Last week I saw a pure rays of sunshine flow across my timeline in the form of what I like to call the creative combatting of false narratives. You may have picked up on the thread of this theme in many of my previous pieces such as:
Do Black People Do Classical Arts
Growing up I remember seeing two types of men on TV. There were the few celebrities in acting and sports who were herald by the popular media and there were the men being chained and thrown into police cars or prison cells. The only other images were the Black History Month exceptions when they would roll that beautiful footage of the March on Washington where Dr. King gave the I Have A Dream speech and some channel ran Roots.
The overwhelming majority of Americans didn’t get to see black men the way I experienced them in my community. I saw strong, intelligent, ambitious, vulnerable, charming, caring, proud men who definitely took pride in their appearance and worked to improve their communities. There were some trifling ones too but they were the exception, NOT the norm.
One of the things I love about the way social media is set up right now is that it is much easier to access positive images of black men than it has ever been in the past if you know where to look.
This week I am focusing on highlighting several efforts that I follow on social and popular media that are working to provide a more accurate depiction of black males while “making this look good”.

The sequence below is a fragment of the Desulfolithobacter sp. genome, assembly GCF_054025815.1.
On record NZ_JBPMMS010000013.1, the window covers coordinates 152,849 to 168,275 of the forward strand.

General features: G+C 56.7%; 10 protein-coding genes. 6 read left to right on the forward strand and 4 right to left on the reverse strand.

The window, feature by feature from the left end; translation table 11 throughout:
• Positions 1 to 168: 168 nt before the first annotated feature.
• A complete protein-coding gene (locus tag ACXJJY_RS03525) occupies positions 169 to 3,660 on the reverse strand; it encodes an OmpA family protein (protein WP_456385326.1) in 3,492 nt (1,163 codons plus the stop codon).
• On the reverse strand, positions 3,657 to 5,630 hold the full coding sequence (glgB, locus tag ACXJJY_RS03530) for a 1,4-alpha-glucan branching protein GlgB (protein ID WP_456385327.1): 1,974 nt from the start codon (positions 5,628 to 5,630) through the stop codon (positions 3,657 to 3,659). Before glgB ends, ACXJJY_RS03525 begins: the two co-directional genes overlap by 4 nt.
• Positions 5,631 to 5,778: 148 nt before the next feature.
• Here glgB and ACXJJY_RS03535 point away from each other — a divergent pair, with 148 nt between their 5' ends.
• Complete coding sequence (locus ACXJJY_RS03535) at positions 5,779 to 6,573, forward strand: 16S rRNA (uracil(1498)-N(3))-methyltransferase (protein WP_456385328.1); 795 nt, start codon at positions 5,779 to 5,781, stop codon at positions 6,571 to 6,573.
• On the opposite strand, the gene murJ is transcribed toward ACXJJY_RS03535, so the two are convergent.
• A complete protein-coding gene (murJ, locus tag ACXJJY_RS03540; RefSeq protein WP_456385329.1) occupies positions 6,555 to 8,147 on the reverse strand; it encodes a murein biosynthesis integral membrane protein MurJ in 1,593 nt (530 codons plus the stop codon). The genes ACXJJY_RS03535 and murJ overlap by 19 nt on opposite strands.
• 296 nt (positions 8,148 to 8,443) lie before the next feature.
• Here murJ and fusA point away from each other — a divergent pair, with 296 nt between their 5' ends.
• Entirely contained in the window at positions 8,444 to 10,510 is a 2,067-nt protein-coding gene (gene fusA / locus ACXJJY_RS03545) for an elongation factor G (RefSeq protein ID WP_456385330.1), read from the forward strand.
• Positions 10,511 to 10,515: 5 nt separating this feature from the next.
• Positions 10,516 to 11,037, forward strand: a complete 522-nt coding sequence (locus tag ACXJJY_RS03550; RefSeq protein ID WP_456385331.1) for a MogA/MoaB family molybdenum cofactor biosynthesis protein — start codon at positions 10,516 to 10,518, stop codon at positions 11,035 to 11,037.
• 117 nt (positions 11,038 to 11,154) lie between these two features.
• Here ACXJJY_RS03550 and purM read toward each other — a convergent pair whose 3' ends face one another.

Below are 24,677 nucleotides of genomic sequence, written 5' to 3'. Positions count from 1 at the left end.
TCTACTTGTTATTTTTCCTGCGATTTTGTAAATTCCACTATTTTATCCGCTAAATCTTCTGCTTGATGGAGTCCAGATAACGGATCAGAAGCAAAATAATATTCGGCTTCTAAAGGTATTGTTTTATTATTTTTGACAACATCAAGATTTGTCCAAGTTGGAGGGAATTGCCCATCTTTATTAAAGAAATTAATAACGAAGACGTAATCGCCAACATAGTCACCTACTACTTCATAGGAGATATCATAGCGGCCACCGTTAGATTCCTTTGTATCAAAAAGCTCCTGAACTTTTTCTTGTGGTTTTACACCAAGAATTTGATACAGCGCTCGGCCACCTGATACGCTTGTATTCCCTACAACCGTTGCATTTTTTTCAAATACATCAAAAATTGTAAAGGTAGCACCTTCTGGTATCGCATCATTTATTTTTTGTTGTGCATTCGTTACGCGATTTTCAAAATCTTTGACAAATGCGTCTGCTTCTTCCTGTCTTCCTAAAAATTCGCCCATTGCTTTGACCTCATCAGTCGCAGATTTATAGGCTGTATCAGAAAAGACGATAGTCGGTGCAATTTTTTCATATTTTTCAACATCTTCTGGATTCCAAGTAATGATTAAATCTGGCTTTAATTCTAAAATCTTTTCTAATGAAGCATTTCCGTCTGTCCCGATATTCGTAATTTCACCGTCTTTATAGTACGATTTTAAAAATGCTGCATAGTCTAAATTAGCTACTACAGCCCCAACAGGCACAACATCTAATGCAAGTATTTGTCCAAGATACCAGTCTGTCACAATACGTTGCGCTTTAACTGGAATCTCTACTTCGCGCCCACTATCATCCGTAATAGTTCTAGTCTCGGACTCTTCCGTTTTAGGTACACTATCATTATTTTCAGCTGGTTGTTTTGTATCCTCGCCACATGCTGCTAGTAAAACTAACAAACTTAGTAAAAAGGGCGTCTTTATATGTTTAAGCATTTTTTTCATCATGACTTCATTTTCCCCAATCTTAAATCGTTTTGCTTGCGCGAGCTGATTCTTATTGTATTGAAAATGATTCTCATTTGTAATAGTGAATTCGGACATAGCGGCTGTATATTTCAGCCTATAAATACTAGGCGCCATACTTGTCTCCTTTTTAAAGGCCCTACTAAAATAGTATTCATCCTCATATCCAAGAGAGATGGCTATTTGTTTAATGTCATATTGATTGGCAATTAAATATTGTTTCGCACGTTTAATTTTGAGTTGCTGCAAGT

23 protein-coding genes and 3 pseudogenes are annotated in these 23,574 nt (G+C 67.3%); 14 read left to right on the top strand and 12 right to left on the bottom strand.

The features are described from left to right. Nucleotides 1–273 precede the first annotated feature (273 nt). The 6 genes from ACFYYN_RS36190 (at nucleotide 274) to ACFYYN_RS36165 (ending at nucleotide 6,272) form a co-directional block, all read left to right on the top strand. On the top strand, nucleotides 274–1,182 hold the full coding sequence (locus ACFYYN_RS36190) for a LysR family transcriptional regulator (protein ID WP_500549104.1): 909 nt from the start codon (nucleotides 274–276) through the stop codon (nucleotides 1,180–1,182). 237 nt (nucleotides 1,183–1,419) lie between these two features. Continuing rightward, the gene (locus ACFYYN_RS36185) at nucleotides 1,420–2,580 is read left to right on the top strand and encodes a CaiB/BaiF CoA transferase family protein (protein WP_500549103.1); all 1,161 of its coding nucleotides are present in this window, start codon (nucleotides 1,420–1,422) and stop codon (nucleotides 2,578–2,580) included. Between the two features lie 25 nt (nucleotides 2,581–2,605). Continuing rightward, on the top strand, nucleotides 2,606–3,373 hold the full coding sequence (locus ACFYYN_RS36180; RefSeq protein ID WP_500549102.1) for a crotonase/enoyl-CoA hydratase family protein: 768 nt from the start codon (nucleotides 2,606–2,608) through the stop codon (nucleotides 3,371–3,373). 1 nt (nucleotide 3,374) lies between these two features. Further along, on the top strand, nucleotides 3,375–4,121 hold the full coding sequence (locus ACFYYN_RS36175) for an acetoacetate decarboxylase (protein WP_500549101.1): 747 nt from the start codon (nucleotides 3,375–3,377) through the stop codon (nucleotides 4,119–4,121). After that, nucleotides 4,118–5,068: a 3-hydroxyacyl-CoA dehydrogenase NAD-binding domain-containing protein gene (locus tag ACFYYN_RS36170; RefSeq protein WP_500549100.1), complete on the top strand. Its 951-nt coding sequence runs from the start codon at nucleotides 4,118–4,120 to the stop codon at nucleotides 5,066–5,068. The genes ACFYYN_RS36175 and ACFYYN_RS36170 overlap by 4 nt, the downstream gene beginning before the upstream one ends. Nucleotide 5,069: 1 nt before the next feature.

I recently booked a styling session for my mother with Algernon and he was WONDERFUL with her. I am extremely protective of my mama so when I tell y’all this man has exceptional customer service please know I am being very serious. He also makes amazing clothes and is based out of Atlanta, Georgia. You may view a few pictures of my mama’s Day of Fashion here.
Y’all, I saw a few images from this account roll across my timeline and had to dig a little to find the source. Imagine my delight when I discovered an Arkansas connection. 🥰 This isn’t even about a “oooh they fone” moment. It was just refreshing to see images of black men that were “normal” for me on a public platform. I mean, look at them!
This effort is based out of Dallas, Texas, and incorporates the concept of a black menswear flash mob photo shoot to push these positive images into cyberspace. Loving it!
Last, but not least, I can’t pass up on a gratuitous Black Panther tie in for this because Auntie Ruth cannot receive enough praise for her role in fortifying the fashion mental health of the nation. Do y’all remember that scarf King T’Challa was rocking in the end credits for Black Panther?
Or how about that suit from the club in South Korea?
Then you might be able to picture what I witnessed weekly stepping through the doors of my church on Sunday mornings.
I am going to leave y’all with a teaser for my next post about creatively combatting false narratives with this image right here.
Think you know where I’m headed? Be sure to come back next week and see if you were correct.
Marta C. Youngblood is a writer, education and social entrepreneur based in Hot Springs, Arkansas. For more information on her current projects visit https://about.me/MCyoungblood.